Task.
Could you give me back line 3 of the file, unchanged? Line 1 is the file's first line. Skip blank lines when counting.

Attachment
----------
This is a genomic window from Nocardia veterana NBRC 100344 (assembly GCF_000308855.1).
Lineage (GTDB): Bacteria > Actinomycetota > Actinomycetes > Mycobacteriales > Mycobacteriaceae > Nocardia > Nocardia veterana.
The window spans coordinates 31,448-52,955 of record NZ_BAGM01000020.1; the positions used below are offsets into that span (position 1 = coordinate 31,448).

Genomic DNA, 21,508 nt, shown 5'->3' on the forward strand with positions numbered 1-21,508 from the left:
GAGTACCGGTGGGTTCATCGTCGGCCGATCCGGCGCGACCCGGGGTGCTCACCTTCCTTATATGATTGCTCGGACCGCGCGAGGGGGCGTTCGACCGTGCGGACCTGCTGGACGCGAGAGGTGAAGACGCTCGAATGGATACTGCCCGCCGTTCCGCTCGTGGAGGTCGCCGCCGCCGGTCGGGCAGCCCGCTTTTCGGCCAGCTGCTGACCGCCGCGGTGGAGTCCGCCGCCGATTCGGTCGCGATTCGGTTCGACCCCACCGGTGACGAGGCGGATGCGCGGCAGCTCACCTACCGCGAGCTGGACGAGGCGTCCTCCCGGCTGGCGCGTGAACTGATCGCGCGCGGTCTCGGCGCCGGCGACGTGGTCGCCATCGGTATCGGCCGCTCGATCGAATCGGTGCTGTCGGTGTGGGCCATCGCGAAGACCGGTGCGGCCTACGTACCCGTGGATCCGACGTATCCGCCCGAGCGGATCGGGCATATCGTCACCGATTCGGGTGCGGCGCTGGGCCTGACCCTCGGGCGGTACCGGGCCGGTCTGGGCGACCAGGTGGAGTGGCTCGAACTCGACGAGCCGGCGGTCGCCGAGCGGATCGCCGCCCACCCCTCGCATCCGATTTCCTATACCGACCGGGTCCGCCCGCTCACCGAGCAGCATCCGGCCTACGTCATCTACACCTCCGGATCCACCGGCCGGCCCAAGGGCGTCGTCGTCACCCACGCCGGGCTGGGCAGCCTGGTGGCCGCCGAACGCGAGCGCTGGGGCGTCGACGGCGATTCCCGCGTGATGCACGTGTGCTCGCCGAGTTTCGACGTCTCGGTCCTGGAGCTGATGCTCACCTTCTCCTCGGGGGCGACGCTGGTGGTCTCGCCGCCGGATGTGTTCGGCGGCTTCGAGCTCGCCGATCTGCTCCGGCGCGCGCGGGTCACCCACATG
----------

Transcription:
The window spans coordinates 31,448-52,955 of record NZ_BAGM01000020.1; the positions used below are offsets into that span (position 1 = coordinate 31,448).